BC-792-A direction finder inside leather suitcase
A
3 / 8
BC-792-A in open leather suitcase
A
4 / 8
BC-792-A in leather case -- open -- revealing the loop antenna
A
5 / 8
Control hidden under the leather grip
A
6 / 8
One of the batteries partly removed
A
7 / 8
Small control panel under the carrying handle
A
8 / 8
Earpiece

Features
The diagram below provides an overview of the features of the BC-792-A. The device is disguised as a regular leather travel suitcase, which is shown here with its lid open (towards the front). The actual receiver is visible at the centre, with its 8 valves (tubes) aligned along the lower case edge. There are two antennas: (1) a directional loop – hidden behind a leather flap at the top – and (2) a telescopic reference antenna which protrudes the case at the top, close to the rightmost lock.

Click to see more

At the centre is an 8-position band selector, with the frequency scale above it. The frequency to be monitored, should be selected with the TUNING knob before closing the suitcase. A miniature earpiece is then connected to the small control panel that is hidden under a leather flap below the carrying handle, with its cable guided through the operator's sleeve. When walking on the street, the direction to an illegal transmitter can be determined by rotating the body — and hence the suitcase — and looking for the highest signal strength. Audio volume, Beat Frequency Oscillator (BFO) — used for morse signals — and sensing, are all adjustable from the small control panel.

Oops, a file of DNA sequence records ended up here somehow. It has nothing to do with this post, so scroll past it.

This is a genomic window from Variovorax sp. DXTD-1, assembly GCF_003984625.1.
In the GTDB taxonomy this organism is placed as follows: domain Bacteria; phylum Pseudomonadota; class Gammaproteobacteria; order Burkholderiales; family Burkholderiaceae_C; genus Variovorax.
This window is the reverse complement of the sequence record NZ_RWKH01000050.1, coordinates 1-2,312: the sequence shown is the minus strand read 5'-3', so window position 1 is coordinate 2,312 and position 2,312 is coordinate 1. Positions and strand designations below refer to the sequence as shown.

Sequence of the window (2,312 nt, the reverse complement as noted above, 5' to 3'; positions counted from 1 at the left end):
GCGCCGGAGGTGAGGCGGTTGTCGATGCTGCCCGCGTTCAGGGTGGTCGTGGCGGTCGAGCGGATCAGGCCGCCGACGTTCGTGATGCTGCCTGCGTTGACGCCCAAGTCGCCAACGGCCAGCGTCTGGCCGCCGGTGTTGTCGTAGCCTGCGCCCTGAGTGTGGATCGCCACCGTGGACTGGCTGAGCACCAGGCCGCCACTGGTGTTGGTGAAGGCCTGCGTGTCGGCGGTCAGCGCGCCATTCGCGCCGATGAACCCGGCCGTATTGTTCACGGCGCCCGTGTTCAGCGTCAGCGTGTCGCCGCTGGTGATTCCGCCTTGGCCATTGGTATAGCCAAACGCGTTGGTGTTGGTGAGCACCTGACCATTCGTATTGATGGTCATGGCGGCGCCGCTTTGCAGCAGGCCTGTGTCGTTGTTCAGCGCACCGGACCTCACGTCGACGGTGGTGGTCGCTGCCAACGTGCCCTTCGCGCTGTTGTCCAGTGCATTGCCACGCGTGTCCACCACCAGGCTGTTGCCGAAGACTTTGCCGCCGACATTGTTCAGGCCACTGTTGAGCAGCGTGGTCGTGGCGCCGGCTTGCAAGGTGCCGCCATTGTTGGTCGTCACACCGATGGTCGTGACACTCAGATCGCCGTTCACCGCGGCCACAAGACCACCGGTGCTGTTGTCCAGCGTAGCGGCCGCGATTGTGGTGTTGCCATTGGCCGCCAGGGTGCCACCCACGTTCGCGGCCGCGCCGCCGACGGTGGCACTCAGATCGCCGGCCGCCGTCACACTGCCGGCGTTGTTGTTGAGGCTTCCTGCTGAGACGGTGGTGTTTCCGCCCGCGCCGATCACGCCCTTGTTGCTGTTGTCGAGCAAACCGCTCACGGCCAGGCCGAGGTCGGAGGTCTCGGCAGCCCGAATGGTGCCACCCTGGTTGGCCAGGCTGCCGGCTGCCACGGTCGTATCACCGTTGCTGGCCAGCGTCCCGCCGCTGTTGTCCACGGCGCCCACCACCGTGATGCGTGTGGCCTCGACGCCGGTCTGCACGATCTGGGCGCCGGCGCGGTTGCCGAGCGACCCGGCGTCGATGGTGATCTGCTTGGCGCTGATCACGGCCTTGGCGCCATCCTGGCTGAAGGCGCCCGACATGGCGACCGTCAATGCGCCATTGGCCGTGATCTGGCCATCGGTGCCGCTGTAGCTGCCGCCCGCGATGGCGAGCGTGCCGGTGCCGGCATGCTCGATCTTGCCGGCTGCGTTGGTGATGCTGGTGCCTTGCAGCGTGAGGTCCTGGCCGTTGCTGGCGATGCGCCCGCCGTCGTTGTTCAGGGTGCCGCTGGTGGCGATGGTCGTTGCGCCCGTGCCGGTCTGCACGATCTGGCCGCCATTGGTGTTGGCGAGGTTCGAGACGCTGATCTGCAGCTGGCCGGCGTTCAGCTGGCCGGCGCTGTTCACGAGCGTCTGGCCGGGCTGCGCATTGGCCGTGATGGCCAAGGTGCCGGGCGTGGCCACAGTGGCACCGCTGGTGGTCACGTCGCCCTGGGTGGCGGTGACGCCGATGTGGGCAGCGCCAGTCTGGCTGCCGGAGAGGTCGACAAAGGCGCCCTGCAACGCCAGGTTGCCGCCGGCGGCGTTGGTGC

'Donald Duck Finds the Sense' -- cartoon taken from the manual [A p.30].

The telescopic reference antenna serves two purposes: (1) it can be used as a non-directional pickup antenna – by pressing the SENSE button on the small control panel – and (2) it resolves the 180° ambiguity that is inherent to loop antennas. The proper use of the antennas is explained in the manual by means of the Donald Duck cartoon shown above [A]. It shows that the highest sensitivity is at the short side of the receiver that is closest to the telescopic antenna.

Battery compartment Opened battery compartment One of the batteries partly removed Band selector and frequency scale Suitcase lid sensing switch Smll control panel hidden under leather flap Small control panel
B
×
B
1 / 7
Battery compartment
B
2 / 7
Opened battery compartment
B
3 / 7